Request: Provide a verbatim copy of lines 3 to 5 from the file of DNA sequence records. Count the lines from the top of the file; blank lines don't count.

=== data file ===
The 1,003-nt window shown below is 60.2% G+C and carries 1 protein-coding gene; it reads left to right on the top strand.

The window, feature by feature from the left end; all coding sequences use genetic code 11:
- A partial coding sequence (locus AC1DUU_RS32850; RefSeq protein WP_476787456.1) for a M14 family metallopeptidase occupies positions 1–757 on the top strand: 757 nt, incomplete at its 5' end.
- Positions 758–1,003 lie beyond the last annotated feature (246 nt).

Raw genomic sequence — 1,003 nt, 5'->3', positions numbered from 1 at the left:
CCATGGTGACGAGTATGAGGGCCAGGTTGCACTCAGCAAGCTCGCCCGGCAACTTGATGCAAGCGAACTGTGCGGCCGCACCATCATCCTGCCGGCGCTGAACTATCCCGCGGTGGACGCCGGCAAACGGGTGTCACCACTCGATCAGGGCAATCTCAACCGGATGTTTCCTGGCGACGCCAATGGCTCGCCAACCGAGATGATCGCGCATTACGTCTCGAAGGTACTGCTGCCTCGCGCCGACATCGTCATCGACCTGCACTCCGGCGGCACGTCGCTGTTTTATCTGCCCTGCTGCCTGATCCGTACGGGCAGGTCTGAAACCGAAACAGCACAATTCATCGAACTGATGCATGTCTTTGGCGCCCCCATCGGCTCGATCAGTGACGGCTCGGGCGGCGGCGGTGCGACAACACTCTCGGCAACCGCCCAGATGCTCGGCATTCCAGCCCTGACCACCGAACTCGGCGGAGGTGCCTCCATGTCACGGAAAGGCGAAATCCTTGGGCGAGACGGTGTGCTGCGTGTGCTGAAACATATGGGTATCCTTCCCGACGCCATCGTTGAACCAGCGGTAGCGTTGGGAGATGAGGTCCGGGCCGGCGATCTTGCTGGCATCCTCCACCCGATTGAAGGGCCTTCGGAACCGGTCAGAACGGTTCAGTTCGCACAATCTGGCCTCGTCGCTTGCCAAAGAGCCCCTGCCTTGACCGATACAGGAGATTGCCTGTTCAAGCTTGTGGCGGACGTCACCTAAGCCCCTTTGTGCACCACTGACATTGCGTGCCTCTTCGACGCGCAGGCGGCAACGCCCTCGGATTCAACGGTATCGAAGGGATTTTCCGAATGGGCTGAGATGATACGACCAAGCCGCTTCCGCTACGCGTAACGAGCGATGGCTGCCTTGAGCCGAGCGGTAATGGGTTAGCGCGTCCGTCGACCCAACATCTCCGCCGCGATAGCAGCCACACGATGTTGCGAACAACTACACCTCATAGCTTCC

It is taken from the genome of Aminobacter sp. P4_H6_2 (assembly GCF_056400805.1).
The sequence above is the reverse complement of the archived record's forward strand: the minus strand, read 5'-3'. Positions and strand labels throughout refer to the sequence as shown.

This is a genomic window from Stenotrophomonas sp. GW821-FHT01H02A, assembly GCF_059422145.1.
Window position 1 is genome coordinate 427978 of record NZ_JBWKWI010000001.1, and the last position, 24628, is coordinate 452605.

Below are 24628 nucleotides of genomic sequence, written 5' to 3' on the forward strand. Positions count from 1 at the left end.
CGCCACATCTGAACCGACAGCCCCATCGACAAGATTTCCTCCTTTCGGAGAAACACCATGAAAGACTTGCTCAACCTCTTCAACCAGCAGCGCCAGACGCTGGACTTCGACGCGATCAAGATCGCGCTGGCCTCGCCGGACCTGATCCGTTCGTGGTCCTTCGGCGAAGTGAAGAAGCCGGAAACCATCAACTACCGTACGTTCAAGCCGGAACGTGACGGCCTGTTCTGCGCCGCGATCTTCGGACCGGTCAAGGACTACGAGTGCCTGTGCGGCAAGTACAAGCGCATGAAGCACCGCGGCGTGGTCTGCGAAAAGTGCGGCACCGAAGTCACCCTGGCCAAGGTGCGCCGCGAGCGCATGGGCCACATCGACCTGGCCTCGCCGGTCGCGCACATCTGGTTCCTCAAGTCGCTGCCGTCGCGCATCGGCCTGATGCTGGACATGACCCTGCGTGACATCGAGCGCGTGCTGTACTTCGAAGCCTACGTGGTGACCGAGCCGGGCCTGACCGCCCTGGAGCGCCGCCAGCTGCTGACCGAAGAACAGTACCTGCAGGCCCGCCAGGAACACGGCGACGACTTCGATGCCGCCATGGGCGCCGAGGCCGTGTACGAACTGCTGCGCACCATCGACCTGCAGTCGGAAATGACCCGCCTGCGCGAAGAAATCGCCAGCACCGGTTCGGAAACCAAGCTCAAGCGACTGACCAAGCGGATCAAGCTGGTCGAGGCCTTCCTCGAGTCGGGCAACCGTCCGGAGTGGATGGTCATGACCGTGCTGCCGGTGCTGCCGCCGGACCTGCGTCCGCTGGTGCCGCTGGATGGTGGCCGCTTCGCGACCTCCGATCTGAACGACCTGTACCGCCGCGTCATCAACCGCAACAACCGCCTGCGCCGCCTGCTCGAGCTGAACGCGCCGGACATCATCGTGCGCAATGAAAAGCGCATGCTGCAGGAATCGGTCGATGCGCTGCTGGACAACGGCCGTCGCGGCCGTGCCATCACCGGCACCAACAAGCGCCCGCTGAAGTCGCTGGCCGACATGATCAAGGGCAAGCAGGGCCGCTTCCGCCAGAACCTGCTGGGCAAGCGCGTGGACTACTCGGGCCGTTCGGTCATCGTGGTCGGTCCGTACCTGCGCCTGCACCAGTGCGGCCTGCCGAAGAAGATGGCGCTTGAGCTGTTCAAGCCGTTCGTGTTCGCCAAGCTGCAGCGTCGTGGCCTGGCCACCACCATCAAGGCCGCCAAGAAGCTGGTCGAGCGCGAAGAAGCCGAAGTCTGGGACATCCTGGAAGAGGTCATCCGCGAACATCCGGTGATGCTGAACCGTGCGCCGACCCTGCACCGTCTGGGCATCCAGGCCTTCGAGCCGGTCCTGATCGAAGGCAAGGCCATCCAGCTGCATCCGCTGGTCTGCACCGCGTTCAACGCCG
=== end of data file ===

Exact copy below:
- A partial coding sequence (locus AC1DUU_RS32850; RefSeq protein WP_476787456.1) for a M14 family metallopeptidase occupies positions 1–757 on the top strand: 757 nt, incomplete at its 5' end.
- Positions 758–1,003 lie beyond the last annotated feature (246 nt).

Raw genomic sequence — 1,003 nt, 5'->3', positions numbered from 1 at the left: